Most architectural practices seeking to transition from CAD to BIM would probably start by testing it out with small pilot projects. In contrast, FKA plunged right into the deep end of the ocean by using its largest project to date to make the transition. It not only had to develop a new design methodology and train the 15 to 25 member project team in the use of the applications following this methodology, it also had to deal with the special challenges involved in the design of such a huge project using the BIM approach.
Having the entire building model in one file would have been too unwieldy. To ensure that the file sizes were within reasonable limits, the full model was divided into several different sub-models. This subdivision was facilitated by a hot-linking capability in ArchiCAD that was luckily introduced just when FKA had commenced on the detailed design development of Eureka Tower. (The version of ArchiCAD that was used was 6.5; the current version is 8.1.) This new capability allowed subordinate elements to be created in one file and hot-linked into another file. That file, itself, could further be linked into another file, with the choice of including or not including the nested information. So, for example, a wet area fixture could be designed separately in one file, then hot-linked into a typical apartment file, several of which could, in turn, be hot-linked into the tower sub-model (see Figure 6). Similarly, hot-linking was used to build up the other sub-models, including the podium, façade, primary structure, and so on. All these sub-models were then hot-linked to form the full Eureka Tower model, which was 330 MB in file size and took a full 20 minutes to load. Needless to say, the full building model was used sparingly, and most of the design work was done using the sub-models.
This entire hierarchy of models and sub-models added up to a very complex arrangement of information that had to be very carefully structured and managed. However, the effort was well worth the benefit. Not only did this allow parts of the building to be isolated into smaller and simpler models that could be used to study and design variations, it also allowed components and assemblies to be designed once and re-used across the project. Any change made in a sub-model would be automatically reflected in all the parent-level models that the sub-model was hot-linked into. One member of the design team acted as a dedicated "Model Manager" who was responsible for checking the correctness of the full 3D model at all times.
With regard to workstation resources, FKA was able to implement the Eureka Tower project on standard computers that architects can afford. It did, however, need to upgrade its network, hubs, and graphics cards to be able to work more efficiently. The firm's resources were utilized to their fullest capacity, and conversely, the BIM approach was implemented to the fullest extent of the available computing power and time.
In the course of implementing the BIM approach for the Eureka Tower project, FKA has found that its benefits extend far beyond just the project in which it is used to the firm as a whole. The advanced use of technology has flattened the traditional hierarchical management structure and reduced the divide between the older design principals and the younger technologically-savvy staff. BIM allows for a process in which there is no division between design and documentation, and therefore eliminates the need for dedicated draftspeople who only do documentation. Since the documentation is now achieved as a byproduct, everyone involved in a project concentrates on the design, and is required to collaborate effectively with the other team members. Thus, BIM enhances cooperation rather than segregation between the employees of the firm.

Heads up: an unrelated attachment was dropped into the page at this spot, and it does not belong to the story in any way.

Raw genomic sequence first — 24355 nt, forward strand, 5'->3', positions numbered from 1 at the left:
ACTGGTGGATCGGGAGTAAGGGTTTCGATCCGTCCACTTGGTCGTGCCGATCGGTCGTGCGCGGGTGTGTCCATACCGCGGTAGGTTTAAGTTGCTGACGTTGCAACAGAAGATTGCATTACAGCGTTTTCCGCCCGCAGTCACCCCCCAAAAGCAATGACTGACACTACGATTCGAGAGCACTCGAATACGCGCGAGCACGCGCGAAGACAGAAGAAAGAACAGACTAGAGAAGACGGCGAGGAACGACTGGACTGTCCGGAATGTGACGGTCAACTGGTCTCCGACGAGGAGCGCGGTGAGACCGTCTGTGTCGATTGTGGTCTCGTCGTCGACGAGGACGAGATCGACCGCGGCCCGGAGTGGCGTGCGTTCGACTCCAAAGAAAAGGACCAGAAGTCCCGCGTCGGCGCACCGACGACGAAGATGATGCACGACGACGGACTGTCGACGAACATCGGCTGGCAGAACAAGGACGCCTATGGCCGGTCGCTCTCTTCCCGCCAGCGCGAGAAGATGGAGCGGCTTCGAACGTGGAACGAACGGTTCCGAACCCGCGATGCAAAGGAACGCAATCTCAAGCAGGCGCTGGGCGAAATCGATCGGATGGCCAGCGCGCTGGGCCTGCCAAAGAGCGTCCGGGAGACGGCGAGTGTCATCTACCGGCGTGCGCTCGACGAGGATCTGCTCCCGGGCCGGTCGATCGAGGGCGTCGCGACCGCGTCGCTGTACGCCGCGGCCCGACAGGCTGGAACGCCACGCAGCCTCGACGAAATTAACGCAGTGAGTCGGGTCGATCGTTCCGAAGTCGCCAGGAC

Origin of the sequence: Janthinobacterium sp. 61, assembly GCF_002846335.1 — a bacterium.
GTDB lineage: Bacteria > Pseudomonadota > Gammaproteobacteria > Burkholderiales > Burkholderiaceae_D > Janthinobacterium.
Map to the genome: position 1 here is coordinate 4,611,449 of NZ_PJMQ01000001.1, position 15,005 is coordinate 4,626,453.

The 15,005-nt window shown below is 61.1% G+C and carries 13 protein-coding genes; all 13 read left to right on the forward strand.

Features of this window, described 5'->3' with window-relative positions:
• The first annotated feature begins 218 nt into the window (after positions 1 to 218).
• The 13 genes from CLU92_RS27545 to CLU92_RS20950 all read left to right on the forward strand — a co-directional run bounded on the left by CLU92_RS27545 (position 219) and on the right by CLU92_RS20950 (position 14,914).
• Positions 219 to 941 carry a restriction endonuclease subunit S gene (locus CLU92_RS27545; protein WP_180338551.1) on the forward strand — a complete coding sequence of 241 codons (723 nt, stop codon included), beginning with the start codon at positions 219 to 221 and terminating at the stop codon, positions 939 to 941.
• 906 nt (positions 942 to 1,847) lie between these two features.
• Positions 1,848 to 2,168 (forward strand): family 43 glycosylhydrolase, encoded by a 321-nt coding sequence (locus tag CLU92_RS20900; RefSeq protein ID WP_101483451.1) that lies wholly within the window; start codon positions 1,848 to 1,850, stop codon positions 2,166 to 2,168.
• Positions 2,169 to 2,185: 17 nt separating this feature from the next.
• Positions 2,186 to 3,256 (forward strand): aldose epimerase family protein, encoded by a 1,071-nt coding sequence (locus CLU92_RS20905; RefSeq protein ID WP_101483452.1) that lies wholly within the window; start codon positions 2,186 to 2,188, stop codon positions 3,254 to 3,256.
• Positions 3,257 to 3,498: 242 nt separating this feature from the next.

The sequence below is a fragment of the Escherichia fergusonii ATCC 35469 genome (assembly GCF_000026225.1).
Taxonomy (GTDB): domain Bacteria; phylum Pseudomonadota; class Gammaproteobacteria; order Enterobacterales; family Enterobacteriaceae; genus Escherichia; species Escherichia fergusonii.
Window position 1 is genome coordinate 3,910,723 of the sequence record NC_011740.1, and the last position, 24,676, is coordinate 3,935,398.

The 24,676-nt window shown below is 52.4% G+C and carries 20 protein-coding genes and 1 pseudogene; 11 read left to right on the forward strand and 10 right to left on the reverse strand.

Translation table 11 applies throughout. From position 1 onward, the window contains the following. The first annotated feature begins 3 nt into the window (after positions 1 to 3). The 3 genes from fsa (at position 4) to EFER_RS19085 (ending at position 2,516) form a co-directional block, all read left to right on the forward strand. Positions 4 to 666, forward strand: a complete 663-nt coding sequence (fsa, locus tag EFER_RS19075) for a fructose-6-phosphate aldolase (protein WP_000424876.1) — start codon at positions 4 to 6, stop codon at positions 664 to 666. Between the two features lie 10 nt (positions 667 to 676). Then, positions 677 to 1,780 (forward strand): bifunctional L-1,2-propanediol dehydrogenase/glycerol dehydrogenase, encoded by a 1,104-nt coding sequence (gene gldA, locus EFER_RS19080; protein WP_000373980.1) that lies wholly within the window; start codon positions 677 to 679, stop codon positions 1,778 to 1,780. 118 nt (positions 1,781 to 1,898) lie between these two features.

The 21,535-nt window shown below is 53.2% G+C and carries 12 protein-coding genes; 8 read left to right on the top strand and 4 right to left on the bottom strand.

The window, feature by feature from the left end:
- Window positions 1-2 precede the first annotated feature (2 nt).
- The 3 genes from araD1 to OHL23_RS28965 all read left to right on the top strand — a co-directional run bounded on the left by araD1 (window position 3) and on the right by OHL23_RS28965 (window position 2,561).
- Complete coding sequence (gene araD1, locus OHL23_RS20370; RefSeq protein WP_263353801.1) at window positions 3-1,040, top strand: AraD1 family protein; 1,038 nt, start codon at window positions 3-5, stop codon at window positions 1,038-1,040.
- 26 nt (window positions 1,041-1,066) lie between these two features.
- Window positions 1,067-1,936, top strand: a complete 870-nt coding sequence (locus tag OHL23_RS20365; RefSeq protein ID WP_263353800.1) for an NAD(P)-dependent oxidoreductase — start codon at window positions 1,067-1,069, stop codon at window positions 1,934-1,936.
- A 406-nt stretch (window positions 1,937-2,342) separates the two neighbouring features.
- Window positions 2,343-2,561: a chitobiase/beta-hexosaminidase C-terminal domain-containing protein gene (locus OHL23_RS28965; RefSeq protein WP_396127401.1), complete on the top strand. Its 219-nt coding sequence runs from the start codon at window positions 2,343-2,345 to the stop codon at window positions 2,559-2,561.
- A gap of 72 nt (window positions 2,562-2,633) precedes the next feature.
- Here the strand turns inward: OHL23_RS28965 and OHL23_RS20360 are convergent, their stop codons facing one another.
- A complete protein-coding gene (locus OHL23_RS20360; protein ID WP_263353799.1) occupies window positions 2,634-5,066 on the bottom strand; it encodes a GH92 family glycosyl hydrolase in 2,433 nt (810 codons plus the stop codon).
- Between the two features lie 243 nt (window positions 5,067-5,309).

With regard to the project itself, the ability to visualize the building in 3D leads to a much better understanding of the design. Multiple design options can be easily explored, and subjected to a higher degree of analysis and evaluation than would have been possible with traditional 2D CAD. The increased focus on analysis allows better decision-making and leads to a functionally sound building. The practice of architecture itself becomes like a performing art and is a lot more enjoyable.
In the case of the Eureka Tower project, the use of BIM did not extend to other disciplines since the consultants were not yet ready to give up their standard 2D CAD based processes. The benefits would have been even more remarkable had it done so.
One of the most frequent questions asked by AEC professionals when building information modeling is discussed is: "Who will pay for the extra effort to develop the model?" FKA has not let issues such as these hold them back from what they see as the most logical means to design a building using the capabilities of the technology that is currently available. It now sees BIM as the standard way of doing business within the firm and does not expect to receive a higher compensation than its regular fee for its implementation of BIM. The internal benefits have been found to be well worth the extra cost and effort, even for the first project. Subsequent projects should be able to reap the same benefits with much less cost and effort.
I would like to thank David Sutherland of FKA for taking the time to communicate with me at depth about the Eureka Tower project, and for supplying all the images used in this article.
Lachmi Khemlani is founder and editor of AECbytes. She has a Ph.D. in Architecture from UC Berkeley, specializing in intelligent building modeling, and consults and writes on AEC technology. She can be reached at firstname.lastname@example.org.